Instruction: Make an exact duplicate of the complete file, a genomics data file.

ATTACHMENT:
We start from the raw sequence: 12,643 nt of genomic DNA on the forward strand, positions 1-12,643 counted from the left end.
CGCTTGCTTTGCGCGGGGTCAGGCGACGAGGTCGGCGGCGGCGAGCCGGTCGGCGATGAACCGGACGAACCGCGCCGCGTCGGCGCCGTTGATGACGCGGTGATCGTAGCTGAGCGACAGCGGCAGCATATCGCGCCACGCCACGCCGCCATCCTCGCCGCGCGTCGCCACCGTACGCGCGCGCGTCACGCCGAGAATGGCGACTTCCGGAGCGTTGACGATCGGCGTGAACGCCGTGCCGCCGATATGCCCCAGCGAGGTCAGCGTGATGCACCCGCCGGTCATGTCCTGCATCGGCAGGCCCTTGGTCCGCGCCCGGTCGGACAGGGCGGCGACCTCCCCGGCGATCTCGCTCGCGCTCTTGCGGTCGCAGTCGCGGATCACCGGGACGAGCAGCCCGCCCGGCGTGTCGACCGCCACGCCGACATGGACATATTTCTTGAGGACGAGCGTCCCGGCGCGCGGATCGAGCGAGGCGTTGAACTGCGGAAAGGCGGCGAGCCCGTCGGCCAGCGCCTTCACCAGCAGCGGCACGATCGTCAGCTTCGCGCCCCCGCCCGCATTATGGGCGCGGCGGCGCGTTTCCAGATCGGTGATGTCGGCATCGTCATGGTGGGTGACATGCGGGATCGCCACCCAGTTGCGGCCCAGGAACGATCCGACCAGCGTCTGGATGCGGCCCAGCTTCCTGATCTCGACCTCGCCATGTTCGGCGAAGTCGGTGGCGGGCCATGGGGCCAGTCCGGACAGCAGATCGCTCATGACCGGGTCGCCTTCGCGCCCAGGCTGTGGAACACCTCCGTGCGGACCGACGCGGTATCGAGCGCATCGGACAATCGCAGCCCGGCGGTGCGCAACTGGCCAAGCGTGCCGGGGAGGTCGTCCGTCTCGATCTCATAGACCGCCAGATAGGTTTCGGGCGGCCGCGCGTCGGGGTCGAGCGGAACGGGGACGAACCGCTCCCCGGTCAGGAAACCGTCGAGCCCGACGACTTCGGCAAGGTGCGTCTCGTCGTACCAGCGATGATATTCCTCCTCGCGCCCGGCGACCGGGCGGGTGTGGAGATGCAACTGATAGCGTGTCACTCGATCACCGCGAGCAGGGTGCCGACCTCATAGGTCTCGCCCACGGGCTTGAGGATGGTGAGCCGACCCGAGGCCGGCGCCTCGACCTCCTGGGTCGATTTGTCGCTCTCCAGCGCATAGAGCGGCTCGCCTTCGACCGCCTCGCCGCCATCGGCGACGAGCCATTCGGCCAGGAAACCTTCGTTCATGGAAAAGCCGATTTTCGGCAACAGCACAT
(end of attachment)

We start from the raw sequence: 12,643 nt of genomic DNA on the forward strand, positions 1-12,643 counted from the left end.
CGCTTGCTTTGCGCGGGGTCAGGCGACGAGGTCGGCGGCGGCGAGCCGGTCGGCGATGAACCGGACGAACCGCGCCGCGTCGGCGCCGTTGATGACGCGGTGATCGTAGCTGAGCGACAGCGGCAGCATATCGCGCCACGCCACGCCGCCATCCTCGCCGCGCGTCGCCACCGTACGCGCGCGCGTCACGCCGAGAATGGCGACTTCCGGAGCGTTGACGATCGGCGTGAACGCCGTGCCGCCGATATGCCCCAGCGAGGTCAGCGTGATGCACCCGCCGGTCATGTCCTGCATCGGCAGGCCCTTGGTCCGCGCCCGGTCGGACAGGGCGGCGACCTCCCCGGCGATCTCGCTCGCGCTCTTGCGGTCGCAGTCGCGGATCACCGGGACGAGCAGCCCGCCCGGCGTGTCGACCGCCACGCCGACATGGACATATTTCTTGAGGACGAGCGTCCCGGCGCGCGGATCGAGCGAGGCGTTGAACTGCGGAAAGGCGGCGAGCCCGTCGGCCAGCGCCTTCACCAGCAGCGGCACGATCGTCAGCTTCGCGCCCCCGCCCGCATTATGGGCGCGGCGGCGCGTTTCCAGATCGGTGATGTCGGCATCGTCATGGTGGGTGACATGCGGGATCGCCACCCAGTTGCGGCCCAGGAACGATCCGACCAGCGTCTGGATGCGGCCCAGCTTCCTGATCTCGACCTCGCCATGTTCGGCGAAGTCGGTGGCGGGCCATGGGGCCAGTCCGGACAGCAGATCGCTCATGACCGGGTCGCCTTCGCGCCCAGGCTGTGGAACACCTCCGTGCGGACCGACGCGGTATCGAGCGCATCGGACAATCGCAGCCCGGCGGTGCGCAACTGGCCAAGCGTGCCGGGGAGGTCGTCCGTCTCGATCTCATAGACCGCCAGATAGGTTTCGGGCGGCCGCGCGTCGGGGTCGAGCGGAACGGGGACGAACCGCTCCCCGGTCAGGAAACCGTCGAGCCCGACGACTTCGGCAAGGTGCGTCTCGTCGTACCAGCGATGATATTCCTCCTCGCGCCCGGCGACCGGGCGGGTGTGGAGATGCAACTGATAGCGTGTCACTCGATCACCGCGAGCAGGGTGCCGACCTCATAGGTCTCGCCCACGGGCTTGAGGATGGTGAGCCGACCCGAGGCCGGCGCCTCGACCTCCTGGGTCGATTTGTCGCTCTCCAGCGCATAGAGCGGCTCGCCTTCGACCGCCTCGCCGCCATCGGCGACGAGCCATTCGGCCAGGAAACCTTCGTTCATGGAAAAGCCGATTTTCGGCAACAGCACAT